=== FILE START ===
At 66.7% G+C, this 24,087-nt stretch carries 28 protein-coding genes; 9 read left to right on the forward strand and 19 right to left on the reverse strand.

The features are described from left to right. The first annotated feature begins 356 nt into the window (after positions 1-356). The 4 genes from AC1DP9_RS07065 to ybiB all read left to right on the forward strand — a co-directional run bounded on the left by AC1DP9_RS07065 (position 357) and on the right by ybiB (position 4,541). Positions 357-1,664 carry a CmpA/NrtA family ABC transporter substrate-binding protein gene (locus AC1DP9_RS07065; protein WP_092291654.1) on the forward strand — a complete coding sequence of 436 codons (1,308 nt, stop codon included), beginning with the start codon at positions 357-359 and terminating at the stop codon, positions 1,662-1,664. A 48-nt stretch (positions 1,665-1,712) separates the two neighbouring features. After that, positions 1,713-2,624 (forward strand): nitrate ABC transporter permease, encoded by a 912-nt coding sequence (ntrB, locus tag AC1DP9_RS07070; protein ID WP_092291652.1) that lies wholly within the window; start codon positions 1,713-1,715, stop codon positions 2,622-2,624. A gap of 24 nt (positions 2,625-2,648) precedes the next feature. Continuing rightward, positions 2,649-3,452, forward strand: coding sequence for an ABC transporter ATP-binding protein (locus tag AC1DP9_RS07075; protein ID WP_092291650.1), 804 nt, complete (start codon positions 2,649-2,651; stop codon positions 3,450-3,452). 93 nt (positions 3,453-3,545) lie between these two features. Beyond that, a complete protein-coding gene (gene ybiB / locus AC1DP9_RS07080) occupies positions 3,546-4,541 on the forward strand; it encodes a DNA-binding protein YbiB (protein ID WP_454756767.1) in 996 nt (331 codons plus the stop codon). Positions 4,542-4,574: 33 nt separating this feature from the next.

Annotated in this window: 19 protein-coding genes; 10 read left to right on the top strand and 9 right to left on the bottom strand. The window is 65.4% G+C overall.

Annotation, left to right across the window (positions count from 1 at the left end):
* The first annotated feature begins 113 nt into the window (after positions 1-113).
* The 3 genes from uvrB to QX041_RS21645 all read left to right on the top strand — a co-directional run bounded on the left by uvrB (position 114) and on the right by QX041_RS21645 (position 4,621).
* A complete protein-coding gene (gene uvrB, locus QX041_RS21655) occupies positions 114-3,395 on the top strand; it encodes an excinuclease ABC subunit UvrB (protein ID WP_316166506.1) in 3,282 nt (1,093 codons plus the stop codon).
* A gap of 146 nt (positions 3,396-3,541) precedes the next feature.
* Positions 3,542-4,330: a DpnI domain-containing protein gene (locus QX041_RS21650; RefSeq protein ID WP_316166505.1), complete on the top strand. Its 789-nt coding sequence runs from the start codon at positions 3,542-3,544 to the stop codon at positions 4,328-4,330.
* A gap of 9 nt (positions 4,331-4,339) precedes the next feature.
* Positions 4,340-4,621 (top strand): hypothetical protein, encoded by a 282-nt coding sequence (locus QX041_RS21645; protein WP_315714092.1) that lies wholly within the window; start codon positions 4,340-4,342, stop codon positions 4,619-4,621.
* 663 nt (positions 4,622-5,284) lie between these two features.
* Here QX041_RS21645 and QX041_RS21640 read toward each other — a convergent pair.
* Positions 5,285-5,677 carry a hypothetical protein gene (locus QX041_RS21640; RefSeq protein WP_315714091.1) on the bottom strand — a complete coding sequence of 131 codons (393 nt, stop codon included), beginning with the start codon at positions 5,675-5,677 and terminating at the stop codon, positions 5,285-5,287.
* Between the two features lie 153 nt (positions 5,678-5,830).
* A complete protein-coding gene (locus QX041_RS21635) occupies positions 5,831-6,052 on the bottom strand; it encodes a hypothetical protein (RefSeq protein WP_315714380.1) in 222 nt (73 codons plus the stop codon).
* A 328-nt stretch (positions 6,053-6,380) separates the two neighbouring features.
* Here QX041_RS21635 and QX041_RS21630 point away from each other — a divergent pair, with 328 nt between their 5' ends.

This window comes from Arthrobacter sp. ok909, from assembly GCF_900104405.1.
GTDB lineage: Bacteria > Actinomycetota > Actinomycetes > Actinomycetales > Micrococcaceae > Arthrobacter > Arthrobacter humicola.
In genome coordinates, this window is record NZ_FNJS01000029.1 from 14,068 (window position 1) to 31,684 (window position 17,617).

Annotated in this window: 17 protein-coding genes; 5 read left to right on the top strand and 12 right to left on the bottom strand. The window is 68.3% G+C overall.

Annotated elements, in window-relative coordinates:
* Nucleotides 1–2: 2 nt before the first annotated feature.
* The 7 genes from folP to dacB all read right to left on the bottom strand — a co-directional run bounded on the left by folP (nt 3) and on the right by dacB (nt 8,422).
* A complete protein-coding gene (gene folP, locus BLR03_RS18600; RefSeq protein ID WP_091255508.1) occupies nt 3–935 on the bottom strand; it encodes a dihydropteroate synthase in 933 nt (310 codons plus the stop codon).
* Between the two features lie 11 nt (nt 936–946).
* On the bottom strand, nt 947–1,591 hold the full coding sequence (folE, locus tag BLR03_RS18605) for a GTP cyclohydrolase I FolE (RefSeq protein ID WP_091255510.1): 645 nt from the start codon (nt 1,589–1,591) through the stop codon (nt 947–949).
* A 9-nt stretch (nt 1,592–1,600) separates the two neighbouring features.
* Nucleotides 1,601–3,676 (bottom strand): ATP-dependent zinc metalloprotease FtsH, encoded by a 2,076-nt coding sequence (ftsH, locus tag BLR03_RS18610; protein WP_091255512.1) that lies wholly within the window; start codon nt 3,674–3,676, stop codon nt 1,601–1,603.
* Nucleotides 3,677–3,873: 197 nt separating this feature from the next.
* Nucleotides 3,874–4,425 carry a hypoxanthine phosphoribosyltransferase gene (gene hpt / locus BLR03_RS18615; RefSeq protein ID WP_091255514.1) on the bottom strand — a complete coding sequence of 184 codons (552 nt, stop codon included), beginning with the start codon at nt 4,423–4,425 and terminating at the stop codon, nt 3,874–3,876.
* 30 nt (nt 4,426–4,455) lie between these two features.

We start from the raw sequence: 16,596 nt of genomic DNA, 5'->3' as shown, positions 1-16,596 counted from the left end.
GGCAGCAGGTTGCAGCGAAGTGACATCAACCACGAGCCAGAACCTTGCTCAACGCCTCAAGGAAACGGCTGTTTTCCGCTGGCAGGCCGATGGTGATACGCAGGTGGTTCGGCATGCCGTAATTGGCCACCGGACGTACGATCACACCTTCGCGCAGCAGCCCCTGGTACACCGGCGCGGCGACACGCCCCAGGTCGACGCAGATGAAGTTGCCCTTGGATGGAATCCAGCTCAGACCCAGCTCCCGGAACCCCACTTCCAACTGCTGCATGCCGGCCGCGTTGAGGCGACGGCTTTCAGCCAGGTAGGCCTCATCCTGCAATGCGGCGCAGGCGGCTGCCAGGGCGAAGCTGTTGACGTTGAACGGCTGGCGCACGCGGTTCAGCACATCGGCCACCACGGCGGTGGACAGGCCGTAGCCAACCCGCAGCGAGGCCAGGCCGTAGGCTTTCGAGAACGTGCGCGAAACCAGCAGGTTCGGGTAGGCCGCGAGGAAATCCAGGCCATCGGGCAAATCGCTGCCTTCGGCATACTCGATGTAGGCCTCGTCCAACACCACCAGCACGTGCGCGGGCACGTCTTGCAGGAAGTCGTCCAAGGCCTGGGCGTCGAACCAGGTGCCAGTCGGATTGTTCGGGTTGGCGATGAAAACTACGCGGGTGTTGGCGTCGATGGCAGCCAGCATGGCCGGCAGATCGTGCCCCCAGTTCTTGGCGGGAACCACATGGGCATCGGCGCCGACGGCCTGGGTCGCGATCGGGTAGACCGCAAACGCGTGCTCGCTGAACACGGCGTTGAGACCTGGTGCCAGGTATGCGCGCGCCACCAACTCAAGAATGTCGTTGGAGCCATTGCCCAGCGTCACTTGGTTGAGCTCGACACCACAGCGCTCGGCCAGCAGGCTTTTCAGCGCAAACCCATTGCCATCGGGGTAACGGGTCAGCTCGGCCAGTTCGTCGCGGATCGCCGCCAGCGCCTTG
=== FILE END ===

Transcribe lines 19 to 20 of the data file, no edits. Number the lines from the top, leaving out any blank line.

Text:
This window comes from Arthrobacter sp. ok909, from assembly GCF_900104405.1.
GTDB lineage: Bacteria > Actinomycetota > Actinomycetes > Actinomycetales > Micrococcaceae > Arthrobacter > Arthrobacter humicola.